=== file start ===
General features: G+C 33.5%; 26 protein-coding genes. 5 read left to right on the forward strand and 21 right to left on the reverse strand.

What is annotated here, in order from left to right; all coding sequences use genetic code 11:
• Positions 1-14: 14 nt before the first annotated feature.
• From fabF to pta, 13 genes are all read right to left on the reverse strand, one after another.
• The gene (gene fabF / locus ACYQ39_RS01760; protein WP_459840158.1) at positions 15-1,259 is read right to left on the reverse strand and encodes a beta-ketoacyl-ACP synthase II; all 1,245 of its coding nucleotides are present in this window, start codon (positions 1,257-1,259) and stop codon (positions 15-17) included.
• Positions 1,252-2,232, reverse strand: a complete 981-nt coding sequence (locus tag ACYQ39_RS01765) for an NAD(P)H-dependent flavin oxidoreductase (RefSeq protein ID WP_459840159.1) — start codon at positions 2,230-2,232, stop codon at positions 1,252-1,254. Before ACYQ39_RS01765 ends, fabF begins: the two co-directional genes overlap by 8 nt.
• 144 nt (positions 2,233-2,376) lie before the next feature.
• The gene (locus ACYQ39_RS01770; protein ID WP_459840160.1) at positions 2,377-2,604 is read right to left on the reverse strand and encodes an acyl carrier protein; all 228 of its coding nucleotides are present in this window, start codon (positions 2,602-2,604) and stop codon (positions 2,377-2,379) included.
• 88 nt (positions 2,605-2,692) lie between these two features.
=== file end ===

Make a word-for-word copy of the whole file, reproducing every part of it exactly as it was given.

General features: G+C 33.5%; 26 protein-coding genes. 5 read left to right on the forward strand and 21 right to left on the reverse strand.

What is annotated here, in order from left to right; all coding sequences use genetic code 11:
• Positions 1-14: 14 nt before the first annotated feature.
• From fabF to pta, 13 genes are all read right to left on the reverse strand, one after another.
• The gene (gene fabF / locus ACYQ39_RS01760; protein WP_459840158.1) at positions 15-1,259 is read right to left on the reverse strand and encodes a beta-ketoacyl-ACP synthase II; all 1,245 of its coding nucleotides are present in this window, start codon (positions 1,257-1,259) and stop codon (positions 15-17) included.
• Positions 1,252-2,232, reverse strand: a complete 981-nt coding sequence (locus tag ACYQ39_RS01765) for an NAD(P)H-dependent flavin oxidoreductase (RefSeq protein ID WP_459840159.1) — start codon at positions 2,230-2,232, stop codon at positions 1,252-1,254. Before ACYQ39_RS01765 ends, fabF begins: the two co-directional genes overlap by 8 nt.
• 144 nt (positions 2,233-2,376) lie before the next feature.
• The gene (locus ACYQ39_RS01770; protein ID WP_459840160.1) at positions 2,377-2,604 is read right to left on the reverse strand and encodes an acyl carrier protein; all 228 of its coding nucleotides are present in this window, start codon (positions 2,602-2,604) and stop codon (positions 2,377-2,379) included.
• 88 nt (positions 2,605-2,692) lie between these two features.